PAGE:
Primary stroke centers more likely to be in states with certification programs

May 15, 2011

Searching public databases in 2010, researchers looked at the distribution of primary stroke centers, designated such by state health departments or national organizations (such as The Joint Commission in collaboration with the American Heart Association/American Stroke Association). They found that 24 percent of acute general hospitals are certified stroke centers.

Notably, in the eight that have a state-based program that designates such hospitals, the percentage (63 percent) of certified stroke centers was higher than in states that don't (13 percent).

Stroke centers that were certified by only state programs were smaller as shown by bed numbers than those that were certified by The Joint Commission certification, researchers said.

Researchers found several factors increased the chances of a hospital being designated a certified stroke center, including: location in an , larger hospital size and the presence of a state health department stroke program.

Hospitals were less likely to be certified stroke centers if they were located in the South or West.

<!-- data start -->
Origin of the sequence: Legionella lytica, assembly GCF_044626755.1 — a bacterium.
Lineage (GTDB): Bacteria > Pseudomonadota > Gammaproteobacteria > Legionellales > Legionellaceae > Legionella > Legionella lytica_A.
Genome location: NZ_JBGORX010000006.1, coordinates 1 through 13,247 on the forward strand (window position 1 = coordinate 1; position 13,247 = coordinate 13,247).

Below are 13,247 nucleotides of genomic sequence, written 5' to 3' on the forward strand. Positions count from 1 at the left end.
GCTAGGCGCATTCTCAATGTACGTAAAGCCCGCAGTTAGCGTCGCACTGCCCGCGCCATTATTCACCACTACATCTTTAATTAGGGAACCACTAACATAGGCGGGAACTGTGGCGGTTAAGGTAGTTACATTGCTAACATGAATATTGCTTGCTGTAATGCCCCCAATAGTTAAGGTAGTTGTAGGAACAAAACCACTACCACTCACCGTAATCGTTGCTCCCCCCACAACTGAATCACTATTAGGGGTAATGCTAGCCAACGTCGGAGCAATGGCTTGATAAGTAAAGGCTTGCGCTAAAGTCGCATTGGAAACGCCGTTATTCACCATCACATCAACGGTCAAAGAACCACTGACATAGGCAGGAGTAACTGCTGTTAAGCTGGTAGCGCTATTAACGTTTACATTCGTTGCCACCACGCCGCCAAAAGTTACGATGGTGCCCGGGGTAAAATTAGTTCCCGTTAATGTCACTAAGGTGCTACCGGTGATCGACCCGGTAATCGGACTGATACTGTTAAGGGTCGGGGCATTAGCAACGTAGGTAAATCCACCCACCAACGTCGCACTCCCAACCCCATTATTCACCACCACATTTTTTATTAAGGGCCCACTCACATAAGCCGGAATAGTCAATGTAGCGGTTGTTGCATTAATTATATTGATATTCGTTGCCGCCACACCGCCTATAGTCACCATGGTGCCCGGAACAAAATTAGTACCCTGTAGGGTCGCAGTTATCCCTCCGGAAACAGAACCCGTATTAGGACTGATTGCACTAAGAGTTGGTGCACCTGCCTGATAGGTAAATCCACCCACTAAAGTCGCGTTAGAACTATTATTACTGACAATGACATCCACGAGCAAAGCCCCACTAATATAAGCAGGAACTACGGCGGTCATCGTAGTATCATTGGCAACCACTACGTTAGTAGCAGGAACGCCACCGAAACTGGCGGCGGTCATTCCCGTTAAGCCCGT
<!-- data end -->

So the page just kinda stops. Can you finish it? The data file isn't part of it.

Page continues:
Researchers concluded that location of the hospital and the existence of a state stroke center certification program influenced the likelihood of a being a certified stroke center. State legislation in stroke center designation could substantially increase the number of stroke centers across the United States, researchers said.

Related Stories

Recommended for you

Beyond the sweetness of sugar

June 24, 2016

We all know the nutritional "evils" of sugar as a potential cause of obesity, chronic disease and death, through to being a potentially brain damaging substance.

Dose of nature is just what the doctor ordered

June 23, 2016

People who visit parks for 30 minutes or more each week are much less likely to have high blood pressure or poor mental health than those who don't, according to new research by Australian and UK environmental scientists.

Is 'when we eat' as important as 'what we eat'?

June 21, 2016

In a review of research on the effect of meal patterns on health, the few studies available suggest that eating irregularly is linked to a higher risk of metabolic syndrome (high blood pressure, type 2 diabetes and obesity). ...

0 comments

Please sign in to add a comment. Registration is free, and takes less than a minute. Read more

Click here to reset your password.
Sign in to get notified via email when new comments are made.